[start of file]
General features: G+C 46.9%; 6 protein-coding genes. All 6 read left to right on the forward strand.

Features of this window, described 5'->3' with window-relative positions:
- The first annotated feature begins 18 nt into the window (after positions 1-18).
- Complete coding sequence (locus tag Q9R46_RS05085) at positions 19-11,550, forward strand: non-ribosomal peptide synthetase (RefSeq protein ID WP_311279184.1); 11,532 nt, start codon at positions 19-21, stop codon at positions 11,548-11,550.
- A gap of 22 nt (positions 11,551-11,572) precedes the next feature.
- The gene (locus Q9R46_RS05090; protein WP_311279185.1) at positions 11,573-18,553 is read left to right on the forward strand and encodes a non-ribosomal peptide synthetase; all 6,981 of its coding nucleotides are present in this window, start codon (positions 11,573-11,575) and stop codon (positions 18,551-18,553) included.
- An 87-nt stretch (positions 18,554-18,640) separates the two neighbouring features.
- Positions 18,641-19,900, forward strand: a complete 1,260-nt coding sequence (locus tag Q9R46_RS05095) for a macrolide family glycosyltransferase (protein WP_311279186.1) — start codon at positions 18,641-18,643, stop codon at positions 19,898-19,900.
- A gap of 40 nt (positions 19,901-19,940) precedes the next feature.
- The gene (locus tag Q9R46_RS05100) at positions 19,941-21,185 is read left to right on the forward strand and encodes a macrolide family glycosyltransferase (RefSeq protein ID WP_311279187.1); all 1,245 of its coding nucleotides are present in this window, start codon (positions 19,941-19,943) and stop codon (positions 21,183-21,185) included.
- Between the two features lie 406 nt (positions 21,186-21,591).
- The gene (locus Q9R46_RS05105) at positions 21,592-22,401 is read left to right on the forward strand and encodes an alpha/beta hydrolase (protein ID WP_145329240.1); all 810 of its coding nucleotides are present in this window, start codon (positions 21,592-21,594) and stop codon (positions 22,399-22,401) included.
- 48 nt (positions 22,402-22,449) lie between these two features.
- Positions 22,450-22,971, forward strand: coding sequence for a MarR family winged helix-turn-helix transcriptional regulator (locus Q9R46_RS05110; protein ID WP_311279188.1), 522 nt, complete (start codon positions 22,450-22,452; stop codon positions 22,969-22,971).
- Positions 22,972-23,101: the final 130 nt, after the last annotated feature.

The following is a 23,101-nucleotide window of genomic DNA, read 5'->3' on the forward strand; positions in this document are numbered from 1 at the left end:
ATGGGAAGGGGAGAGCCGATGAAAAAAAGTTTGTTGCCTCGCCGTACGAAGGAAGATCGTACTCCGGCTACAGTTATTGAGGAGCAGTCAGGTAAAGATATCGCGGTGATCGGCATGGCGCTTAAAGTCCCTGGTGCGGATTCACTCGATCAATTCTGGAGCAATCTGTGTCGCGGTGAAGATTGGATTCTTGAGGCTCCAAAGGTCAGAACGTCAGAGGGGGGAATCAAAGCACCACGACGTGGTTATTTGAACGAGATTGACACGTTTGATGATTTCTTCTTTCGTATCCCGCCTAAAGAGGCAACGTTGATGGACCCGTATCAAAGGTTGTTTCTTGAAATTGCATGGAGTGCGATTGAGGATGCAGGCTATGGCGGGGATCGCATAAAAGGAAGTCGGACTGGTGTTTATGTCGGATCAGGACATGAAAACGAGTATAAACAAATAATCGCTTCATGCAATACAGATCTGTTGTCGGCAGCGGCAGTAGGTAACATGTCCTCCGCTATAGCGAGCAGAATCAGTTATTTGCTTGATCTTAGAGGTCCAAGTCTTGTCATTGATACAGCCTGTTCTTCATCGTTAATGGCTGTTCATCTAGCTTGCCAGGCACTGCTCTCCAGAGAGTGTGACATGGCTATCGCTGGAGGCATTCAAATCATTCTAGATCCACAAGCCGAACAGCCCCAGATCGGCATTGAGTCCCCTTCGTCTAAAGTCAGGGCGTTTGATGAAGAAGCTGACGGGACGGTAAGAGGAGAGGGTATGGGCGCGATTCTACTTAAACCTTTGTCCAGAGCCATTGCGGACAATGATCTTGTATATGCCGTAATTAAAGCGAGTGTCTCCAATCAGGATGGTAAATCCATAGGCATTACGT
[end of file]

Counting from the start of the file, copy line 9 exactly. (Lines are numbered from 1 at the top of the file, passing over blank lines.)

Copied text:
- A gap of 40 nt (positions 19,901-19,940) precedes the next feature.